Instructions, in general, are
simply steps explaining how to do a particular task.
However, instructions shape a reader's attitude toward a
process, a product, or the writer of the instructions.
Therefore, good instructions are not necessarily easy to write.
First, they must be clear and able to be followed. Second, they
must be correct. Third, they must contain the appropriate
amount of information.
Many people do not like
reading, interpreting, and following instructions, yet you may have a
very good reason for wanting people to follow your
instructions. Therefore, you must persuade the reader to use
your instructions. You can do this by creating instructions
that have an inviting and clear visual design, precise and pertinent
information, and a good balance between reading and doing.
Visual design and page layout
are very important. Your instructions must be easy to read, and
readers must be able to find their places again if they set the
instructions aside to perform a step. It should be obvious
where the reader is to begin and what the next step might be, and the
connections between steps should be easy to grasp. Therefore,
be kind to your readers and use plenty of white space and visual
aids. Also, number the steps within your instructions clearly
and place illustrations near the text to which they are
Precision and correctness are
also important. Once instructions are written, they must be
tested. Testing is best done by someone who is representative
of your intended audience or readers.
Finally, instructions must
contain the appropriate amount of information for the reader or
audience. You must carefully consider the group for whom you
are writing. What do they know? What is their
background? How basic must your instructions be? What
steps in a process can you safely skip? How much detail should
you include? What assumptions can you make? How much background
must you give? Sometimes, if you are writing for two very different
audiences, you must write both a detailed and an abreviated set of
instructions. This is also true if you are writing instructions
intended to train a set of readers who, after training, refer to the
instructions for reminders of important steps.
Instructions generally contain the following
- an announcement of the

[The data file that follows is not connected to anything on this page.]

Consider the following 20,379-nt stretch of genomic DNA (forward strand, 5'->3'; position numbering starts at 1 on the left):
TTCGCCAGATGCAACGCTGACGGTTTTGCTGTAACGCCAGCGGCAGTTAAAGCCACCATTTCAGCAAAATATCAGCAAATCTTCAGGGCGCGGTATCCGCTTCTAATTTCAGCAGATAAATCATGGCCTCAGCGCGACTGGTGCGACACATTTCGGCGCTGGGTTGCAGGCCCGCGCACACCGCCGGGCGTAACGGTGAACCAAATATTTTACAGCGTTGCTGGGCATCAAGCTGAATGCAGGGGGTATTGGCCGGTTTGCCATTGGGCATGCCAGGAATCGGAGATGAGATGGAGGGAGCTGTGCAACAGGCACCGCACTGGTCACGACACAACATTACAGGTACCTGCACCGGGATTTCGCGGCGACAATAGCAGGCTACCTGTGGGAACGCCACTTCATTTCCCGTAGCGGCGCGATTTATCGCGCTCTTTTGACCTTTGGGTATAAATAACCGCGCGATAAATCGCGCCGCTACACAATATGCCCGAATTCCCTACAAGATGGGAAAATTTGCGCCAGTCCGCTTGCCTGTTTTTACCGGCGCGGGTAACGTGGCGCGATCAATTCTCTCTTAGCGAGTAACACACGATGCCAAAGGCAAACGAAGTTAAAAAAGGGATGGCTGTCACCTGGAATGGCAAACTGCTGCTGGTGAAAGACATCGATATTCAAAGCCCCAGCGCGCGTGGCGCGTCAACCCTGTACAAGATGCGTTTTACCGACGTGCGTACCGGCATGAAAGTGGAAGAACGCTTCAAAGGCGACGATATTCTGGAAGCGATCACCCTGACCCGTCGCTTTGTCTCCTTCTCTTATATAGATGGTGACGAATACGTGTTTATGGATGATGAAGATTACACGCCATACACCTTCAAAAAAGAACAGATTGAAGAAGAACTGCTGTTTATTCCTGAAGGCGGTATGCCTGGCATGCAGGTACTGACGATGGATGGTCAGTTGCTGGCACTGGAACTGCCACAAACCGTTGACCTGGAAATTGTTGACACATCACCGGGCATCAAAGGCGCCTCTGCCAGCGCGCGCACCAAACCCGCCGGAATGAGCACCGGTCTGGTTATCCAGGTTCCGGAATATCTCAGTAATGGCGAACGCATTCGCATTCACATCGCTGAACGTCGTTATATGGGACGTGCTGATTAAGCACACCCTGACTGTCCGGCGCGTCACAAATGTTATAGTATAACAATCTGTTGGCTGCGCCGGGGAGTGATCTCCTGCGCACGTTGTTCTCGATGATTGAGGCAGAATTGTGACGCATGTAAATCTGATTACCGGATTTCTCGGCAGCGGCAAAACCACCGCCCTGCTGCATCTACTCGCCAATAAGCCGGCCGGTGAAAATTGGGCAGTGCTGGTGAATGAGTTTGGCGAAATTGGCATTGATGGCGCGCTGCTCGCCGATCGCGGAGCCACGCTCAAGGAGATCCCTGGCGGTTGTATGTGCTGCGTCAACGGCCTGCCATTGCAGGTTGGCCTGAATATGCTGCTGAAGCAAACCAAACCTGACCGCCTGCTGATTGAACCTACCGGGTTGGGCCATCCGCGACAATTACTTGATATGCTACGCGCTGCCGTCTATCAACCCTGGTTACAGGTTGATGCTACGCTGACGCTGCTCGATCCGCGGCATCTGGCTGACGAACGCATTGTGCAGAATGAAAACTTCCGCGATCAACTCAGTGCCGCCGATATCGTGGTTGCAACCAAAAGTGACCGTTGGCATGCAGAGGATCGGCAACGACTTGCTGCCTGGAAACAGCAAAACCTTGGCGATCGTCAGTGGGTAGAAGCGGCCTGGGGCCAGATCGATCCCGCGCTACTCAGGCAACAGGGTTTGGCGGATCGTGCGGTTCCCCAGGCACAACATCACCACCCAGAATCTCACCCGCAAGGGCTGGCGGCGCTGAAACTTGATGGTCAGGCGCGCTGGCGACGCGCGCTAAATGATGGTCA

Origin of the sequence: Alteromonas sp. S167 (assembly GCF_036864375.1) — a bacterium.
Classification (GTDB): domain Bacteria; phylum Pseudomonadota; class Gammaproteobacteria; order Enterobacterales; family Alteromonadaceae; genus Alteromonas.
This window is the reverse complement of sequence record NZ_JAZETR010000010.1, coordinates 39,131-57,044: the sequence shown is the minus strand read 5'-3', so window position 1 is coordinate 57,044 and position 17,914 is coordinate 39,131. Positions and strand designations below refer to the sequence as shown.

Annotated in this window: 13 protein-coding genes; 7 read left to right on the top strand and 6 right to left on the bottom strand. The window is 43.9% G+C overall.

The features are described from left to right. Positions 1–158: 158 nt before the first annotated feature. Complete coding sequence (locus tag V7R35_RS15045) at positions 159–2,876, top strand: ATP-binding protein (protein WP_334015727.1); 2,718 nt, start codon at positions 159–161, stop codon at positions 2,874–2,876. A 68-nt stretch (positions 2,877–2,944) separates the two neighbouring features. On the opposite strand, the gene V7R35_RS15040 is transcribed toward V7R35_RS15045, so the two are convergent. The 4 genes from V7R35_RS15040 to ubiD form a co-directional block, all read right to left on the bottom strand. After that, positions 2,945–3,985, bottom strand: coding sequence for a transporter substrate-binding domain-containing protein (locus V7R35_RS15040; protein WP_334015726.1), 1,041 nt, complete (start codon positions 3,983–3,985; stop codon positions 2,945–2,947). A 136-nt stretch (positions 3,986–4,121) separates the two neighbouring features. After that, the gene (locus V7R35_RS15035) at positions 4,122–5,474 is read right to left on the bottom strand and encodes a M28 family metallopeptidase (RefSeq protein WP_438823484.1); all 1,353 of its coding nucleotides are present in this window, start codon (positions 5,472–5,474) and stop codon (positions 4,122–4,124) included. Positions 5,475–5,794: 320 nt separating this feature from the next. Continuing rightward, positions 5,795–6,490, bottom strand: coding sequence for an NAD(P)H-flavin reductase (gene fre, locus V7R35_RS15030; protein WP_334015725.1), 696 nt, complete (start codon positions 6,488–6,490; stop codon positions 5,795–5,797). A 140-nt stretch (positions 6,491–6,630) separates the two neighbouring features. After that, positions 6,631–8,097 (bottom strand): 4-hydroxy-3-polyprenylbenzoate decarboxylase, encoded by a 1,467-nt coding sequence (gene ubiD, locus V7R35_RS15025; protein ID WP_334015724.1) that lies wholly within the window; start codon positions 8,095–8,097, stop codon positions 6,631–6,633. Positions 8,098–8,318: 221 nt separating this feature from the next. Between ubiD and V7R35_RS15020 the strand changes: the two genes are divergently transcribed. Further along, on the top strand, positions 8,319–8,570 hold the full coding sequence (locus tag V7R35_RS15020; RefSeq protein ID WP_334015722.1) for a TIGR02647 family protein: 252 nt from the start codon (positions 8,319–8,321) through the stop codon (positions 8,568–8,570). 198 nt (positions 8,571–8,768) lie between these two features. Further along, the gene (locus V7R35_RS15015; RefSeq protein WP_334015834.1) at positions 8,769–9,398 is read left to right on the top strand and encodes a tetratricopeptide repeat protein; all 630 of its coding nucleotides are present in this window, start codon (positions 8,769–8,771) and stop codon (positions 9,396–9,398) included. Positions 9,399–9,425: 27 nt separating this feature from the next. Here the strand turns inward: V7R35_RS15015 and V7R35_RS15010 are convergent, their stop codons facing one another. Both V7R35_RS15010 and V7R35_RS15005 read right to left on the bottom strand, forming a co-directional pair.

subject or topic
- a declaration of what can
be achieved by following the instructions
- a description of the
intended readers (those for whom are the instructions
- information about the
scope of the instructions--what they cover
- details about the
organization of the instructions and how to use the instructions
- Description of
the equipment (if the instructions are for running a piece of
- Background information or any
necessary theory of operation
- List of
materials or equipment necessary to follow the
(step-by-step details--the heart of your instructions)
- Guide to
troubleshooting (potential problems and their solutions)
Things to keep in mind when writing
- Present the steps of your
directions in a numbered or bulleted list. People are
accustomed to reading about one step, performing the step, reading
the next step, performing that step, etc. If you present
your instructions in a numbered or bulleted list, your readers can
read, perform, then find the next step easily.
- Number or label the
sub-steps clearly. Often, a major step is numbered 1, and
the sub-steps are numbered 1.1 and 1.2. The sub-sub-steps
are numbered 1.1.1 and 1.1.2, etc.
1.1 First Sub-step
1.2.2 Second sub-sub-step
2. Second Major Step
- Restrict each step,
sub-step, or sub-sub-step to one, individual piece of information.
Steps should never, never be multiple bits of information or
- Make liberal use of
headings and subheadings.
- Use the active voice and
imperative mood. Begin each step with a verb.
- Use illustrations to show
where things are, how to perform a step, and what should
- Place warnings where
readers will see them--surrounded with plenty of white
space--before the step to which they apply. Use the words
WARNING or CAUTION and consider using a graphic or
symbol with the warning to catch the reader's eye. Warnings
are used to signal danger to self or others, potential or real
damage to equipment, and destruction of or bad results.
- Tell your readers what to
do in case of a mistake or unexpected result.
- List alternative steps if
readers may take them. Place the alternative steps where
readers can find them easily.
- Provide the appropriate
amount of details for your audience or readers.
- Include a troubleshooting
guide at the end of your instructions. The guide will list
potential problems and their solutions. Troubleshooting
guides often use a table format with the problem in the left
column and the solutions to the right